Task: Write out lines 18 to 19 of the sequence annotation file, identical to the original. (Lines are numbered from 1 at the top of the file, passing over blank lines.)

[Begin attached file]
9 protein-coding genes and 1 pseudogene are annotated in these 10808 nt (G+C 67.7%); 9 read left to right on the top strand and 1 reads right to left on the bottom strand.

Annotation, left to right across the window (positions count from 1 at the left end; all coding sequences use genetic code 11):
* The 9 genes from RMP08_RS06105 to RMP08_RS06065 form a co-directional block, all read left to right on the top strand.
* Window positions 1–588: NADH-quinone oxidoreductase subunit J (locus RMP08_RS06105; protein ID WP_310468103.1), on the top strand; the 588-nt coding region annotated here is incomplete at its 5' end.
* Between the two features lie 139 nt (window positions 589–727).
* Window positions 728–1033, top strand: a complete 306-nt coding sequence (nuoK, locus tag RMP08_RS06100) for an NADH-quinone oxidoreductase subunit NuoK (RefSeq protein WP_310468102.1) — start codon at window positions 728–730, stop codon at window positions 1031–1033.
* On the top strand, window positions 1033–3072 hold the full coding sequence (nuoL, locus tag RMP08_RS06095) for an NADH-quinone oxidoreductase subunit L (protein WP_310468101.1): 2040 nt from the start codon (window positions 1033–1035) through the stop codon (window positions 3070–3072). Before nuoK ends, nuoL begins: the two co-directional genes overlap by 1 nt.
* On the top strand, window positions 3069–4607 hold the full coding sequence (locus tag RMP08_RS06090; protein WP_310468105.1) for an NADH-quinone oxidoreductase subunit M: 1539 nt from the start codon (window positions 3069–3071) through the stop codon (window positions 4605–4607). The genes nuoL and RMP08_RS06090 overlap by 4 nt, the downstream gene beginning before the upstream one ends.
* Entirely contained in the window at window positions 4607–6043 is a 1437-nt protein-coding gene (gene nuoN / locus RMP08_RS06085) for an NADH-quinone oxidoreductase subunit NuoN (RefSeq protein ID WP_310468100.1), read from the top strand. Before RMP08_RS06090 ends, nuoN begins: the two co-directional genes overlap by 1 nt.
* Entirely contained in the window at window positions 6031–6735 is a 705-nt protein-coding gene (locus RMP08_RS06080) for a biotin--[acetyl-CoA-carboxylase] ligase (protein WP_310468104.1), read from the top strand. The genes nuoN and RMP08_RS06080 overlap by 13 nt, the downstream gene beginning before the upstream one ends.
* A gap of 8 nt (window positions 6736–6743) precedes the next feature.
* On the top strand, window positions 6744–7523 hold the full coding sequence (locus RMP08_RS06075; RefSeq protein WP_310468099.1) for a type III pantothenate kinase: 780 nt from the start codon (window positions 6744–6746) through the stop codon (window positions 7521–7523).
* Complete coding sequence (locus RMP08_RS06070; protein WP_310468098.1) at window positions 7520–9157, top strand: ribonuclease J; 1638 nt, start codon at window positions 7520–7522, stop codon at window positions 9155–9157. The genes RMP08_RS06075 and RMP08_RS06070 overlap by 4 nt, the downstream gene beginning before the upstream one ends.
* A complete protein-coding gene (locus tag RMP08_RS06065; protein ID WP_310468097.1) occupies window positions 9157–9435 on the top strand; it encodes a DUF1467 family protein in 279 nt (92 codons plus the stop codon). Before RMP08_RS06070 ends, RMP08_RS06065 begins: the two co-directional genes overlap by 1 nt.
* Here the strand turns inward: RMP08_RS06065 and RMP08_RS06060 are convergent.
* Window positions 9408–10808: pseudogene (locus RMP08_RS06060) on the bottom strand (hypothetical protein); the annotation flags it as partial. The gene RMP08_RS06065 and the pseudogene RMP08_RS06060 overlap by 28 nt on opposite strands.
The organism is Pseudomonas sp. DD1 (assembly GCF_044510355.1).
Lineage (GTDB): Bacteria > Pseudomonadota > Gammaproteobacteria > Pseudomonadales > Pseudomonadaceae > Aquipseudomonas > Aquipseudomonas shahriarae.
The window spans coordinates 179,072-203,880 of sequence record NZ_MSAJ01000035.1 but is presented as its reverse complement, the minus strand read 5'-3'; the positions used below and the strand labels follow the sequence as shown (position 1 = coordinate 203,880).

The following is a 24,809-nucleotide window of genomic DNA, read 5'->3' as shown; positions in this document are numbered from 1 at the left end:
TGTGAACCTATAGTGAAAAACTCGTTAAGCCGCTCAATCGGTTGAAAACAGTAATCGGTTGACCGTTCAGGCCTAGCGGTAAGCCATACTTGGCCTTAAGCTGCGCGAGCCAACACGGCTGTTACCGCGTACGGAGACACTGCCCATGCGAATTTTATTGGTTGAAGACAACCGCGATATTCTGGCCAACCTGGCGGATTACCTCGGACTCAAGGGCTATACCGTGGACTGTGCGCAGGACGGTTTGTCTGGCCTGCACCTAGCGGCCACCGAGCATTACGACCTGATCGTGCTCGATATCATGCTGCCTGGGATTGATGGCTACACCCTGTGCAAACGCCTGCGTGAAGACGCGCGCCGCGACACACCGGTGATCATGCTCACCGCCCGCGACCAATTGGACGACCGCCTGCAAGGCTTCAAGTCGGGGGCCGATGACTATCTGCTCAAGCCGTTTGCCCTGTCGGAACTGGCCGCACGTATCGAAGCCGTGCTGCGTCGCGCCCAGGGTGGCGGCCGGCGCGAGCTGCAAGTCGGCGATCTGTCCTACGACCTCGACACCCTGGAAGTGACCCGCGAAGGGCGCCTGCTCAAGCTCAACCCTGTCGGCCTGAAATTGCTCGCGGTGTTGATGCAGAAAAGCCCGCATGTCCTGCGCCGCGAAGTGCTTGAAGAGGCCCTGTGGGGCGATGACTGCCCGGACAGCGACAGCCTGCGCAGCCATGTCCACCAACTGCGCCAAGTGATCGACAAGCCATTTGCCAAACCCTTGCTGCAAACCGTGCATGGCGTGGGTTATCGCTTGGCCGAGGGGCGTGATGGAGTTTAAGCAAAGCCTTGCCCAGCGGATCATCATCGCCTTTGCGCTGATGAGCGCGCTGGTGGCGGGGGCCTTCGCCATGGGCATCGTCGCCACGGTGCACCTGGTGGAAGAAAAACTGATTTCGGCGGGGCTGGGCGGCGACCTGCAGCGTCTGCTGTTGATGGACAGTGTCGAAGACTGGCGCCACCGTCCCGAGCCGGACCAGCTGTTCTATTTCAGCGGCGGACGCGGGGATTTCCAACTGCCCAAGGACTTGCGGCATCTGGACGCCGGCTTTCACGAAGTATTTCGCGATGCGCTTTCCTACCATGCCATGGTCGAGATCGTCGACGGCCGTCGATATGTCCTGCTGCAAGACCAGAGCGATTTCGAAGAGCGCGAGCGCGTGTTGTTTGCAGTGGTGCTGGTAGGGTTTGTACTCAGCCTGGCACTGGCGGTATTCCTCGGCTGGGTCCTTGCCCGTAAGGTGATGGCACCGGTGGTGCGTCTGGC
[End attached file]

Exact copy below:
Lineage (GTDB): Bacteria > Pseudomonadota > Gammaproteobacteria > Pseudomonadales > Pseudomonadaceae > Aquipseudomonas > Aquipseudomonas shahriarae.
The window spans coordinates 179,072-203,880 of sequence record NZ_MSAJ01000035.1 but is presented as its reverse complement, the minus strand read 5'-3'; the positions used below and the strand labels follow the sequence as shown (position 1 = coordinate 203,880).